“Elegant Enigmas: The Art of Edward Gorey” is one of the most interesting and entertaining exhibitions of the year.

It’s an impressively large show with about 180 drawings, objects and books featuring the work of one of America’s best loved artists, illustrators and writers — Edward Gorey (1925-2000) of Cape Cod.

It might seem a perfect fit for the Portland Public Library (it is the best show ever mounted in the Lewis Gallery), but to pigeonhole Gorey as an illustrator risks underestimating his importance to American culture.

Relying primarily on the Edward Gorey Charitable Trust’s collection, “Elegant Enigmas” features Gorey’s original pen-and-ink drawings from many of his best-known publications, such as “The Gashlycrumb Tinies,” “The Doubtful Guest,” “The Unstrung Harp” and many others.

While Gorey is easy to recognize and appreciate, his works are not so easy to explain. Basically, they are enigmatically macabre cartoons with a Victorian gothic flavor — like if James Thurber and Edgar Alan Poe had collaborated to make children’s books.

Many of Gorey’s images have penetrated deep into American culture. “B is for Basil who was eaten by bears,” for example, shows a fragile little boy looking over his shoulder towards us, only to notice two giant bears behind him. The “uh-oh” moment for poor, doomed Basil becomes humorous by being both a postmortem and ironically forever pause just before his grisly demise.

I can’t read Basil’s epitaph, however, without remembering it follows “A is for Amy who fell down the stairs.” (And, yes: She’s there too.)

Gorey illustrated Hilaire Belloc’s “Cautionary Tales for Children” and published it with broad letters on the cover: “Rediscovered and Illustrated by Edward Gorey.” The cover and several pieces from “Cautionary Tales” are here, including the three illustrations for “Algernon/ Who played with a Loaded Gun, and, on missing his Sister was reprimanded by his Father.”

While cautionary tales have been widespread European cultural grist since the earliest myths and fairy tales, they took on a particularly grisly form in the 19th century once they were infected with parody. Lewis Carroll’s “Alice’s Adventures in Wonderland” states that Alice had read “several nice little histories about children who had got burnt, and eaten up by wild beasts and other unpleasant things, all because they would not remember the simple rules their friends had taught them: Such as … ‘if you drink much from a bottle marked “poison,” it is almost certain to disagree with you, sooner or later.’ “

While the movie “Zombieland” (2009), for example, is all about Alice’s “Wonderland,” its cautionary tale tone and surreal landscape wouldn’t have been possible without Gorey’s influence. This is also true for the 1980s slasher movies in which teenagers who take up sex or drinking wind up meeting the likes of the hockey-masked Jason, Freddy Krueger and other morality-driven villains.

Gorey reaches back to the cautionary tale and the uptight and moralistic Victorian era (and borrows its look and flavor) because it opens the door to the world of Freud: Surrealism.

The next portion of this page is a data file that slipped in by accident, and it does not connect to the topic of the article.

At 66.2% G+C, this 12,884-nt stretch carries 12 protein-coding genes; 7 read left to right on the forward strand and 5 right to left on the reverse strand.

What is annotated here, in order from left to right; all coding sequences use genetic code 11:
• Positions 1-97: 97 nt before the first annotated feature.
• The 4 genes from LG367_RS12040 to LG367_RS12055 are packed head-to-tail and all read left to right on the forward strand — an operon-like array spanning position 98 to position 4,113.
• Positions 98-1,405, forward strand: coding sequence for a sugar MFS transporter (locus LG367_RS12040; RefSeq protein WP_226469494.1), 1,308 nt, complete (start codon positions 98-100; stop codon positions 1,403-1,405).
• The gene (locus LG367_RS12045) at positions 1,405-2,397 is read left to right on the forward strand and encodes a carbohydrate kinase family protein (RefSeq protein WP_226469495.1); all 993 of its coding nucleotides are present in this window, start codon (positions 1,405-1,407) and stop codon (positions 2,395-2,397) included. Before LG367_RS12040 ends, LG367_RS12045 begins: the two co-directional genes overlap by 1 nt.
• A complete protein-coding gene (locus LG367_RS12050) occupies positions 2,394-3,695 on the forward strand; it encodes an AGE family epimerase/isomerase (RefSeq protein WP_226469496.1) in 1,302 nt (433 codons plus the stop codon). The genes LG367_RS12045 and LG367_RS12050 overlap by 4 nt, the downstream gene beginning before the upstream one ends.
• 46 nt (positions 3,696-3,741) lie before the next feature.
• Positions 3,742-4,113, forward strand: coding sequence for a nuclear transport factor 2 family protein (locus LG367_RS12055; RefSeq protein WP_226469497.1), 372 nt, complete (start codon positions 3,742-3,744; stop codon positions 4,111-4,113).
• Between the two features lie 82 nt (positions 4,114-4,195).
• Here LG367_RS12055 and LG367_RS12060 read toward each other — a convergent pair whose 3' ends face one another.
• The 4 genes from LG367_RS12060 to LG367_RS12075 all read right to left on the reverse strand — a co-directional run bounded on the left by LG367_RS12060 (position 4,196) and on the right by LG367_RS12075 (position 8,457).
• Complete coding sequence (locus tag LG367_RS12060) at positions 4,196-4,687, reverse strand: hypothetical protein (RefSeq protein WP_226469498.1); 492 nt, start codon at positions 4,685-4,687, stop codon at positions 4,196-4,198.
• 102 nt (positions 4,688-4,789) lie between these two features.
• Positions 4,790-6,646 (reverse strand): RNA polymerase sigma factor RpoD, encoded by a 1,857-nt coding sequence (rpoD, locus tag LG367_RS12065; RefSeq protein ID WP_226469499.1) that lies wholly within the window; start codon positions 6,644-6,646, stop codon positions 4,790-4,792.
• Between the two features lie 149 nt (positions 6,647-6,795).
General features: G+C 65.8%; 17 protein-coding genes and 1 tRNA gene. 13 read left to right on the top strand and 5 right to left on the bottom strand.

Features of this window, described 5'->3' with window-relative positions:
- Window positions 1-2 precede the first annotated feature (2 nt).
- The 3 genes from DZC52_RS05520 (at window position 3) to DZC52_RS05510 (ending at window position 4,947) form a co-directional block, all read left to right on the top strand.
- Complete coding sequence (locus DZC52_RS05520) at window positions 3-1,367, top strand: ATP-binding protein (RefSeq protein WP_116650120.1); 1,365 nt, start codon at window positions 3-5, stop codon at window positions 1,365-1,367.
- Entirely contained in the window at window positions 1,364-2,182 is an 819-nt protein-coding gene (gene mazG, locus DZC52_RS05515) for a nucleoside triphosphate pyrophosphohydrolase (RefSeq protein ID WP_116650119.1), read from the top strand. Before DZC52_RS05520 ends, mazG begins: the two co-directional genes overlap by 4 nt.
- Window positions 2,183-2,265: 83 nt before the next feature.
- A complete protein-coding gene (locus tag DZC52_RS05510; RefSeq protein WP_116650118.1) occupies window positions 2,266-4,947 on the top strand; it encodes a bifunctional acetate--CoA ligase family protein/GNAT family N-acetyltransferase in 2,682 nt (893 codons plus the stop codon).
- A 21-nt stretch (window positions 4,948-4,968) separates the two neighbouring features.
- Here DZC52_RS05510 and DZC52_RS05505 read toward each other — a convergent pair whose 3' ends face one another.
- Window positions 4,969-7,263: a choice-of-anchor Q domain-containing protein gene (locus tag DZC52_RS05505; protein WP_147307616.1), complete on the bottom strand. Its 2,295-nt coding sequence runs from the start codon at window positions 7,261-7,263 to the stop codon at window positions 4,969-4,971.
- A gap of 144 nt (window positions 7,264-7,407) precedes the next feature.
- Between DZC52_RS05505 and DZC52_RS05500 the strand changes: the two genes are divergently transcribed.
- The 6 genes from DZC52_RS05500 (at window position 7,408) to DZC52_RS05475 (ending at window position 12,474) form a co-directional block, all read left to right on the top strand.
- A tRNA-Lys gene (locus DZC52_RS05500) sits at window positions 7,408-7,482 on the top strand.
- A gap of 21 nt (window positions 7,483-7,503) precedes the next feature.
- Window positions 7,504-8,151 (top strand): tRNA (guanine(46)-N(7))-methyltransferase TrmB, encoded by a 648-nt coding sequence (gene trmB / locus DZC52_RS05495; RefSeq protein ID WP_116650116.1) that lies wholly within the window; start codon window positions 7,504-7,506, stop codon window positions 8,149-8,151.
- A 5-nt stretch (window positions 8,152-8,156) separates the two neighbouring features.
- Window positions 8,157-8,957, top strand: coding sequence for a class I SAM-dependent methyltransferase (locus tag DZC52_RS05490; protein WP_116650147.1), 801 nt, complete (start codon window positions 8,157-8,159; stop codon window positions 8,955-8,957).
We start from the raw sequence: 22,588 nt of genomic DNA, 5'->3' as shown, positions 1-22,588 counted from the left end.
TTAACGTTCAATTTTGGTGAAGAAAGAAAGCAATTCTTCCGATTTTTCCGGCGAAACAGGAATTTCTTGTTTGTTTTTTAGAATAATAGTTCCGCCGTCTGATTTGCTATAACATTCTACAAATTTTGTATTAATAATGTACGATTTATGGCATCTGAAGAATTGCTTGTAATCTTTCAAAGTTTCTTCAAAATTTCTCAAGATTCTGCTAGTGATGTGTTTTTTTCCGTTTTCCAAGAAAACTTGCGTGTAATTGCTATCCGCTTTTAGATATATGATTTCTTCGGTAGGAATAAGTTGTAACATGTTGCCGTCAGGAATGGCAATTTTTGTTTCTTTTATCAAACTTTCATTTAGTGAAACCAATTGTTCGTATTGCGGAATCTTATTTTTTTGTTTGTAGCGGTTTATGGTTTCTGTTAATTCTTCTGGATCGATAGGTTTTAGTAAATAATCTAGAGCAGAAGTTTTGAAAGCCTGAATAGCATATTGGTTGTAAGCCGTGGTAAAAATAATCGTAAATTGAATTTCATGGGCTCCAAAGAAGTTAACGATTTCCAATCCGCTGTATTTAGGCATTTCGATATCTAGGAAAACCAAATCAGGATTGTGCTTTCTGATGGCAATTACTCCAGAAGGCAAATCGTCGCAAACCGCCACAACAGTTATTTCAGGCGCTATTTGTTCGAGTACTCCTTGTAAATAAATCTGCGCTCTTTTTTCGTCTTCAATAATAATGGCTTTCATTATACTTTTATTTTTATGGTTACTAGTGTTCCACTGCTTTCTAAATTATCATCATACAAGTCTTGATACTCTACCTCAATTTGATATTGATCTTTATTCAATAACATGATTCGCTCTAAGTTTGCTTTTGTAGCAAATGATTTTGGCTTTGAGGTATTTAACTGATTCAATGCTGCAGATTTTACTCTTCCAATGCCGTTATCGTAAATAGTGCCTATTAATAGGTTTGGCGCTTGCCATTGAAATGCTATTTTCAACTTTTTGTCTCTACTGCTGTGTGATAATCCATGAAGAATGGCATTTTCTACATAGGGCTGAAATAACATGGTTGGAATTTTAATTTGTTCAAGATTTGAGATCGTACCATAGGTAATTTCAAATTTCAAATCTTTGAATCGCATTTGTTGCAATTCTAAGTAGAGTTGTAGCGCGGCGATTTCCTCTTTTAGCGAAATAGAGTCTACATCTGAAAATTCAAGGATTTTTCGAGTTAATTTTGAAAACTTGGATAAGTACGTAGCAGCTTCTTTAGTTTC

Gorey is essentially psychologized surrealism spread thick with ironical “morality” and social parody.

Surrealism is apparent in Gorey’s “Melange Funeste” (1981) — a book in which three stacked pages can be turned to mix and match heads, torsos and bodies of strange figures, i.e., the surrealist game of “exquisite corpse.”

Rather than through the arcane genre of cautionary tales, surrealism is how we can most easily understand Gorey’s enigmas. They’re not riddles but images intended to churn our subconscious energies. If driven by id as children are, suggests Gorey, we can be monsters.

Gorey was a prodigy, as his wonderfully illustrated envelopes sent home from Harvard remind us. Even early on, he developed memorable characters and drew them beautifully in a tightly wound style.

But as Gorey had his (adolescent) artistic awakening, surrealism was an international phenomenon.

In the uncanny “Gazebo,” we see an impressively rendered alligator on skates being ridden by puzzled children drawn in an easily legible modern cartoon style, while around them swirl Victorian ghosts.

Or we see a girl waking to find herself under the sea with a floating sea monster looking her in the face. In the misplaced logic of dreams, she isn’t drowning, but we feel the building tension of forthcoming gasp-breathed, bolt-upright waking.

Gorey saw our society as a “moral swamp,” but offers his readers a vision of moral agency beyond grim lesson lists. This is why he appeals to adolescents and young adults — goth culture in particular — and it is also why you should think twice before taking easily upset young children to see “Elegant Enigmas.”

Still, I think this is a great show for most kids. If they watch cartoons such as “Adventure Time” or “Courage the Cowardly Dog” (which are both brilliant), they will likely be more comfortable with it than their parents. When I took my boys (8 and 11) to “Elegant Enigmas,” I had to tear them away. It’s that kind of show.

“Elegant Enigmas” is weird and unsettling, but it’s important and wonderfully entertaining.

Freelance writer Daniel Kany is an art historian who lives in Cumberland. He can be contacted at:

[email protected]


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